Its St Patrick’s Day and we’re feeling the lucky of the Irish rubbing off on us! From the Four Leaf Clover to the ever-popular Hamsa Hand, we’ve decided to look into the superstitions and original beliefs behind some well-known, lucky talisman jewellery…
THE FOUR LEAF CLOVER – Formed of three heart shaped leaves, the Shamrock is the lucky emblem of St Patrick’s Day (alongside the traditional Leprechaun of course). Its name originates from the Irish term Seamróg that has morphed over the centuries into the modern day term. Similar to the traditional Shamrock, the Four Leaf Clover is often mistaken for the iconic St Patrick’s Day signifier. Each of the four leaves represent an element of good will – said to bring the holder Faith, Hope, Love & Luck, whilst also helping to ward off evil, witchcraft & bad omens. But beware, the luck of the clover is said to disappear if it is passed to another person, so be sure not to let it out of your sight!
LUNAR & SOLAR – Often depicted in delicate tattoos; Sun & Moon symbols are often used without full knowledge of their links to good fortune. The Sun is generally associated with the Fraternal, whilst the moon is a key Maternal symbol, with links to a female goddess. Solar symbols are also thought to represent rebirth, strength & power with the circular forms making reference to the concept of the circle of life. If the Lunar & Solar Symbols are merged together, it can represent the combining of opposites, showing compromise instead of conflict.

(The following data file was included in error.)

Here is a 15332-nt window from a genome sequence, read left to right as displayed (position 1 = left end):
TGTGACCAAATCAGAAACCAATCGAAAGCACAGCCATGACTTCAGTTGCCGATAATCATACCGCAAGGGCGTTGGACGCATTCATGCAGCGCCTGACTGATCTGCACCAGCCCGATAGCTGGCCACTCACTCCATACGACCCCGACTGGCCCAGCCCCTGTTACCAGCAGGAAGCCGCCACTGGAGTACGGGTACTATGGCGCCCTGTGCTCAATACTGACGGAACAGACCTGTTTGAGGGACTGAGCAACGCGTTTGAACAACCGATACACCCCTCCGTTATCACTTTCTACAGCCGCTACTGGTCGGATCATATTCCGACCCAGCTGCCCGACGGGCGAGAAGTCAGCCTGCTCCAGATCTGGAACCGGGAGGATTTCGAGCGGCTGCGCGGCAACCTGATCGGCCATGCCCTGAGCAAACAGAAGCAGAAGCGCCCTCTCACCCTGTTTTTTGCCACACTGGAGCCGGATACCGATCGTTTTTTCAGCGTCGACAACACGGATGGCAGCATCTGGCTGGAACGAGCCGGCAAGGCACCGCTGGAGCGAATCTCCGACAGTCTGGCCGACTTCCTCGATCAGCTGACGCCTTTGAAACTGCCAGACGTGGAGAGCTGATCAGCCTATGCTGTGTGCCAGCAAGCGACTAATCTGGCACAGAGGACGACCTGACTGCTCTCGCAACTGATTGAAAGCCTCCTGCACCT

THE HAND OF FAMITA – With variations of the symbol used in Muslim & Jewish cultures, the Hamsa Hand or Hand of Fatima has been globally adapted as a symbol of good luck. The Evil Eye, often found at the base of the palm, is thought to protect you from evil spirits according to folklore superstitions. Widely regarded as a sign that brings the owner good luck, happiness, health & good fortune, Hamsa’s are often found on pendant necklaces & delicate charm bracelets.
Image Credits: 1/2/3/5/6/8 London Road Jewellery 1&5. Tamarzizt 7. Jamie London